Packers' fall shows in TV schedule

A decade ago, when the Packers were kicking butt and championships seemed possible every season, there was a raging debate around these parts: Who was America's Team? Was it the evil Dallas Cowboys or the beloved Green Bay Packers? The argument seems silly now. The Packers aren't America's Team. Worse, they are irrelevant.

The NFL schedule-makers made that painfully obvious on Thursday. The Packers will be as scarce in prime time as a truly funny sitcom or a 9 p.m. show that doesn't contain either sex, violence or both.

The Packers will be in prime time twice during the 2006 season; three times if you count their NFL Network appearance, and until NFL Network shows up on any cable system, then it doesn't count.

The marquee game of the week will be played Sunday nights on NBC, and the Peacock Network avoided the Packers like a finicky 8-year-old avoids broccoli.

The Packers' two prime-time appearances come on ESPN, which isn't much of an accomplishment when you consider the new version of "Monday Night Football" is allowing the likes of Oakland, New Orleans and Arizona onto the national airwaves.

The first of the prime-time games, Green Bay at Philadelphia on Oct. 2, will be watched on a national level by only those without a life or with a gambling problem. Heck, that game will make ESPN long for the good old days when the NHL brought viewership measuring in the dozens. The Packers and Eagles won a combined 10 games last season. Besides being lousy teams, they have one other thing in common. Packers receiver Javon Walker is talking his way into a trade while Terrell Owens already misbehaved his way out of Philly. Must-see TV? Hardly.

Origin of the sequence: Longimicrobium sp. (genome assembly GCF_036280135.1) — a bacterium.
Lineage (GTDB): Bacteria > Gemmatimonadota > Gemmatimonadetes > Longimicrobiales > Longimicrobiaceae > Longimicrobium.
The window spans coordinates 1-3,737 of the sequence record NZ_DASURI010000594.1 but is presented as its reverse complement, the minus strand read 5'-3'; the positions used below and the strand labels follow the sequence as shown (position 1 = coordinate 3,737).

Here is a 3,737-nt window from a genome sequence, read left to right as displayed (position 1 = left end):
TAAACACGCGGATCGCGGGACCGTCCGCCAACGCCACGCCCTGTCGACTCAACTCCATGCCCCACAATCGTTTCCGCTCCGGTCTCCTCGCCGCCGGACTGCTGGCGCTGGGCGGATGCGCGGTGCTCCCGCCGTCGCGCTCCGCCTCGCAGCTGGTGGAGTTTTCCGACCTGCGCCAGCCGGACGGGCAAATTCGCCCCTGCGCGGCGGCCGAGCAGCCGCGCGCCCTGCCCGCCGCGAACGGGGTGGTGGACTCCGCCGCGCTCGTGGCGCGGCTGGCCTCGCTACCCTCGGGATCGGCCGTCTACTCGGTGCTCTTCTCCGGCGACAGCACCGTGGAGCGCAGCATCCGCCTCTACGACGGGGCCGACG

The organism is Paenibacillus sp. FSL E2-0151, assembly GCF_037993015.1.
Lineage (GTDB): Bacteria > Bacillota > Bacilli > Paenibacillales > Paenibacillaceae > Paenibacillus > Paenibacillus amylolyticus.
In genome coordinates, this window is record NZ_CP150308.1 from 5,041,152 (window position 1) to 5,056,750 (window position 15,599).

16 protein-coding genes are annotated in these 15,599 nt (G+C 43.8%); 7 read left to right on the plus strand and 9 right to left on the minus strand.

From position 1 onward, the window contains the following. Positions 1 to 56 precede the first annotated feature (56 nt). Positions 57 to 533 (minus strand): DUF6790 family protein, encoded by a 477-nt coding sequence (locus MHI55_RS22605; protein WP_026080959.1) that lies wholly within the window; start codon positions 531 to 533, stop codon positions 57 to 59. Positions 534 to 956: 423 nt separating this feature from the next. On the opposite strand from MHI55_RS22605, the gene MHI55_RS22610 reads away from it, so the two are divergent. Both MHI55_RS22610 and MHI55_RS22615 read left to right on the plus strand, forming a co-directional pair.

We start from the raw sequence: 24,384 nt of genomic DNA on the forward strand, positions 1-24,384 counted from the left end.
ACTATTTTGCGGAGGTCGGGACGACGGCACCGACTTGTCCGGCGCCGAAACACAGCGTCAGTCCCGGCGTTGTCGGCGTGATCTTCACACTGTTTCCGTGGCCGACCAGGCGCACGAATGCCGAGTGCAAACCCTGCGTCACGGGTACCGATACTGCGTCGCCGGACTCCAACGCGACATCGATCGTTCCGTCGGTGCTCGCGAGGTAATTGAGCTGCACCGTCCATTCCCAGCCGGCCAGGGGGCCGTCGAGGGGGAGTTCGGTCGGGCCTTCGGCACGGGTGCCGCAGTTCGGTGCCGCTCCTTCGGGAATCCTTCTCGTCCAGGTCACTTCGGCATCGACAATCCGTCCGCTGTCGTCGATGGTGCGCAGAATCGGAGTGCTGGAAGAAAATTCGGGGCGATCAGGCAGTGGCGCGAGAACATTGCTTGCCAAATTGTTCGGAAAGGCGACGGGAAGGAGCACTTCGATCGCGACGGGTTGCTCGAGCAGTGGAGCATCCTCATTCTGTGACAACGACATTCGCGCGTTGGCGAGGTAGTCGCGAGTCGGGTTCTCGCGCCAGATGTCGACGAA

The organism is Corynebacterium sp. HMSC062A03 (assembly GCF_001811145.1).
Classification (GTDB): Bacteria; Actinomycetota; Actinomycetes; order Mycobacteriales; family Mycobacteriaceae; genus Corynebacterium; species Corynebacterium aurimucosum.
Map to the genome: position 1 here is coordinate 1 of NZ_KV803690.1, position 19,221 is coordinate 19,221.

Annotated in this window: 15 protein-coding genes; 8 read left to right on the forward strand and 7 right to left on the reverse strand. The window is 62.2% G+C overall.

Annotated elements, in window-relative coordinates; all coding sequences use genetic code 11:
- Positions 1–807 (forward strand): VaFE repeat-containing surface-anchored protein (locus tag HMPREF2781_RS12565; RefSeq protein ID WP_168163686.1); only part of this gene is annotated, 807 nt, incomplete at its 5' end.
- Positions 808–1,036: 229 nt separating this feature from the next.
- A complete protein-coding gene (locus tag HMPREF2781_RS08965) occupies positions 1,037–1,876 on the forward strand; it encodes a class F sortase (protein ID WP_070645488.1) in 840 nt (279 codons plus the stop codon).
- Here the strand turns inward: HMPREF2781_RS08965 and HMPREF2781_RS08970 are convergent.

The second of the prime-time games, Green Bay at Seattle on Nov. 27, should make for good TV, but only if you enjoy Mike Holmgren giving looks of pity toward Brett Favre as the aged gunslinger flails away in futility against the defending NFC champions.

Sure, with NBC getting to pick and choose the Sunday night games beginning Nov. 12, the Packers might get another prime-time opportunity. The Dec. 31 game at Chicago would seem a good bet should Favre return for one final season, since that would be Favre's career finale.

Prime-time games are a sign that you matter on a national level. If Favre had retired already, the Packers' games might be moved to 9 a.m. Central time just to get them out of the way before the noon and 3:15 p.m. slates. As it is, from a national standpoint, a prime-time Packers game with Favre is a lot like an ugly crash scene. You know you shouldn't look, but you just can't help it.

Lawrence is a regular contributor to Send comments to

Packer Report Top Stories